Brendan F. Boyce, Qian Zhang, I. Raul Badell, ZhenqiangYao, Li Fang, Ping Li, Teruhito Yamashita, Koichi Matsuo, Edward M. Schwarz and Lianping Xing
Postmenopausal bone loss and erosive joint disease are major clinical problems in Western communities and are growing problems in the developing world as life expectancy increases. Postmenopausal osteoporosis affects more than 30% of women over 65 years and is mediated by osteoclasts stimulated by proinflammatory cytokines, such as TNF, without a compensatory increase in bone formation by osteoblasts. Rheumatoid arthritis (RA) is a systemic, chronic inflammatory disorder that causes joint destruction mediated by cytokines and afflicts approximately 1% of adults worldwide causing substantial pain and disability. TNF increases osteoclast formation either indirectly by stimulating accessory cells, such osteoblasts, synoviocytes, T and B lymphocytes, and endothelial cells to produce essential osteoclastogenic factors, particularly RANKL and MCSF, or by acting directly on osteoclasts or their precursors. Thus, there are multiple mechanisms whereby TNF can promote osteoclast formation and bone loss in these common bone diseases. However, the mechanism by which TNF causes osteoclastogenesis directly is controversial. TNF transgenic mice and patients with active erosive arthritis have chronic TNFa exposure and a marked increase in the frequency of osteoclast precursors in their peripheral blood. TNFa promotes bone resorption by inducing proliferation and differentiation of osteoclast precursors, which enter the peripheral blood and differentiate into osteoclasts at sites in bone where inflammatory cytokine production is increased. It also protects osteoclasts from the apoptosisinducing action of bisphosphonates by up-regulating Bcl-xL expression in osteoclasts, which we believe accounts in part for the lower efficacy of bisphosphonates in in.ammatory bone disease than in postmenopausal osteoporosis.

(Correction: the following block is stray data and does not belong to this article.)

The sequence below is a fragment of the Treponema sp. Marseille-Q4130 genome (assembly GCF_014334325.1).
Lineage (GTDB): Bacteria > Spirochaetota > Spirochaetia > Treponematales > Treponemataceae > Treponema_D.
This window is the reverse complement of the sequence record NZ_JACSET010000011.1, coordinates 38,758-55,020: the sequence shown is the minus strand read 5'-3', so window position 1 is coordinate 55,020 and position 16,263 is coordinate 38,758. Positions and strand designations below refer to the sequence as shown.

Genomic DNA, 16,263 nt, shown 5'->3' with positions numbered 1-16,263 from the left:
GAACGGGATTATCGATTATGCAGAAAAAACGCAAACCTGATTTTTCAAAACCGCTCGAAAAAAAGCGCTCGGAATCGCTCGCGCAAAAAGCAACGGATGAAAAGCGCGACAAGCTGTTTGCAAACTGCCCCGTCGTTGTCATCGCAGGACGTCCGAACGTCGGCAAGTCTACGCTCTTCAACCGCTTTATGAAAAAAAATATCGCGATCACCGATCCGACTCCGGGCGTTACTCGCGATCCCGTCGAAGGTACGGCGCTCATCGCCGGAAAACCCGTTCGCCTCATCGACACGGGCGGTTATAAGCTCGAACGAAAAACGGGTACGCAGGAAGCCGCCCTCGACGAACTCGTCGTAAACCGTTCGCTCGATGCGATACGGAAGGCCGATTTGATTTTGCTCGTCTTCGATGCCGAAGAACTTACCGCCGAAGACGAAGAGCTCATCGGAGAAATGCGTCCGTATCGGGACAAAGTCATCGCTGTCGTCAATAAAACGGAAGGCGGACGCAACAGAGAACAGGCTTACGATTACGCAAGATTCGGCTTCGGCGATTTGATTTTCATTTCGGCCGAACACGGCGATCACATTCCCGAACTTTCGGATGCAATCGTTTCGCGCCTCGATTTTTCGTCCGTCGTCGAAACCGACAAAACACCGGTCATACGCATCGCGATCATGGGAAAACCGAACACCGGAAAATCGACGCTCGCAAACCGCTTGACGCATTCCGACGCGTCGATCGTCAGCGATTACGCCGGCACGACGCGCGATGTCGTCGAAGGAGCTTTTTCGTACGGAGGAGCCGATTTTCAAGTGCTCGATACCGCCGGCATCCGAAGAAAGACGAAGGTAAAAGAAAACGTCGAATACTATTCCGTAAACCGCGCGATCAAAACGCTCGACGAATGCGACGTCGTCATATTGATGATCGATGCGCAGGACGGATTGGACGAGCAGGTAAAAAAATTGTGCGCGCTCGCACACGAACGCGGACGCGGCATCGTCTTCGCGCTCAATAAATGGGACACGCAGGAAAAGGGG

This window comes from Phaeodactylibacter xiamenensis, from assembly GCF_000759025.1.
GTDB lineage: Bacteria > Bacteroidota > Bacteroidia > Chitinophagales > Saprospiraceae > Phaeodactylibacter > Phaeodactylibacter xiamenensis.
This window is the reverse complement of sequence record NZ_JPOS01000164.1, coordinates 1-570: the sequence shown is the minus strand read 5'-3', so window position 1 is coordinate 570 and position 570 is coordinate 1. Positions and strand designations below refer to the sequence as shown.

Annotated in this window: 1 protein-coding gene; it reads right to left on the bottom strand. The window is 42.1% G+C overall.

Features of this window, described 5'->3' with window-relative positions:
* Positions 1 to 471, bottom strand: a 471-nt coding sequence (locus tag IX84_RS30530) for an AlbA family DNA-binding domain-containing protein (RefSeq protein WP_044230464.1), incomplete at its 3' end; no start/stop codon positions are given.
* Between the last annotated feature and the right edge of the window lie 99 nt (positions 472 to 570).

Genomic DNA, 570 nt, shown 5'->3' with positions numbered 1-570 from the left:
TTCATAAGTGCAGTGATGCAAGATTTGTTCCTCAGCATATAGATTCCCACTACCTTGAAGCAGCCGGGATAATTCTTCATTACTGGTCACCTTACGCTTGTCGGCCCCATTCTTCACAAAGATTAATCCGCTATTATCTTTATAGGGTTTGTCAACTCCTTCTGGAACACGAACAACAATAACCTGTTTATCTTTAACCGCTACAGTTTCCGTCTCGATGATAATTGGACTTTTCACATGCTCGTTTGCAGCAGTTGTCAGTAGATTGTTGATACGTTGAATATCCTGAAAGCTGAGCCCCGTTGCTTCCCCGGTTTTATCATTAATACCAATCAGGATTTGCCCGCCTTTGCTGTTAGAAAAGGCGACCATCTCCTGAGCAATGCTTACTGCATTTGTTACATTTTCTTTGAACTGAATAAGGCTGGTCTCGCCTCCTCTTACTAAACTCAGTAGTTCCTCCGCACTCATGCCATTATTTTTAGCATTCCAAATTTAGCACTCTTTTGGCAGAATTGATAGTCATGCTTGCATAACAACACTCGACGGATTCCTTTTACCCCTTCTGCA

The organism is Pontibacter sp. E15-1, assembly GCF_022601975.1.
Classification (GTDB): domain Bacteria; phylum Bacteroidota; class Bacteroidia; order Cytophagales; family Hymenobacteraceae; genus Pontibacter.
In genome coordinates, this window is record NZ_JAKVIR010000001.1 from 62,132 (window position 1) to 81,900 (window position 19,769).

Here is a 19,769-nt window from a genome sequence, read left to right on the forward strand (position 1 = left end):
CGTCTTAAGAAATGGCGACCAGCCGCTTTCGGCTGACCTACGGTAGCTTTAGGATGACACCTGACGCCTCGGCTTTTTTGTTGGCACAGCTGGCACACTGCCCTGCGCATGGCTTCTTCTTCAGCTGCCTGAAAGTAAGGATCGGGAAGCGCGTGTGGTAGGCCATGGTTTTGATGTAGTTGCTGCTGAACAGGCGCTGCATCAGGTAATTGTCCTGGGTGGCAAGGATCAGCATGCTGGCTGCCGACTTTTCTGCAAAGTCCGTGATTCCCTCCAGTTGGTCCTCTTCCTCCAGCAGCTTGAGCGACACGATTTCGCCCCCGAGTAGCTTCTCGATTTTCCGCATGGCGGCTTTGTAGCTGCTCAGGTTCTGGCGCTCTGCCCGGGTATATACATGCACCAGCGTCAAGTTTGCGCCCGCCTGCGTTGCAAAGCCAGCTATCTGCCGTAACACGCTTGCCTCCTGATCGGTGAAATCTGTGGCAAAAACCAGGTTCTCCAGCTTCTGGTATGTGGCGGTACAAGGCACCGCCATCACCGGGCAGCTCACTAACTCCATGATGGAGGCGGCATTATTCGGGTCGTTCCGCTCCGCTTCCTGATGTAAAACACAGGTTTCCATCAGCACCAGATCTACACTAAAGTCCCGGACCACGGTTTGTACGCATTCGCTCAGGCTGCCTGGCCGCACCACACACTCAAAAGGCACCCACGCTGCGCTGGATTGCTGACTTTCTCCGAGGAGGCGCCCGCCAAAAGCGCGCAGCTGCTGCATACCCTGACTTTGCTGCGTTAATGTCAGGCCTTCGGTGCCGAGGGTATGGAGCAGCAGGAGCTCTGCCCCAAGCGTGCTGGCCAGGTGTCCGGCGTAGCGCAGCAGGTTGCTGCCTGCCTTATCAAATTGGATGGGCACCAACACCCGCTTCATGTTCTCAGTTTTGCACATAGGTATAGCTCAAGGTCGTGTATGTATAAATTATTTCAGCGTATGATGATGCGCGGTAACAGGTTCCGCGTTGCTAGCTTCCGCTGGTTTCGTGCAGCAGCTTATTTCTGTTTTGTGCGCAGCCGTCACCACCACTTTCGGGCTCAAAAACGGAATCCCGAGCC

H2S as a novel gasotransmitter in cardiovascular system
Rui Wang
Recent advance in gasotransmitter research has revealed important physiological role of hydrogen sulfide (H2S), in addition to its well-known toxicological effect. The endogenous production of H2S has been demonstrated in vascular smooth muscle cells (SMCs), catalyzed by cystathionine γ-lyase (CSE). At physiologically relevant concentrations, H2S relaxes vascular tissues by directly acting on vascular SMCs. Inhibition of CSE induces a slowly developed hypertension. Increased endogenous production of H2S, on the other hand, reduced the contraction of isolated vascular tissues, and decreased blood pressure in whole animals. The vasorelaxant effect of H2S is partially mediated by endothelium but KATP channels in vascular SMCs are the major target of this gas. Pinacidil mimicked, but glibenclamide suppressed the vascular effect of H2S. The whole-cell patch clamp study revealed that H2S increased KATP channel currents and hyperpolarized membrane of single vascular SMCs. Since the known second messenger systems are not apparently altered by H2S, a direct interaction of KATP channels and H2S has been assumed. Dependent on types of vascular tissues, the production of H2S and the mechanisms for the vasorelaxant effects of H2S vary. Vasorelaxation of resistant arteries induced by H2S is much greater than that of conduit artery. Taken together, the importance of H2S as a gasotransmitter in homeostatic control of cardiovascular function has been greatly appreciated. Unmasking the molecular mechanisms for the effect of H2S on the structure and function of KATP channels will help understand the cellular effects of H2S.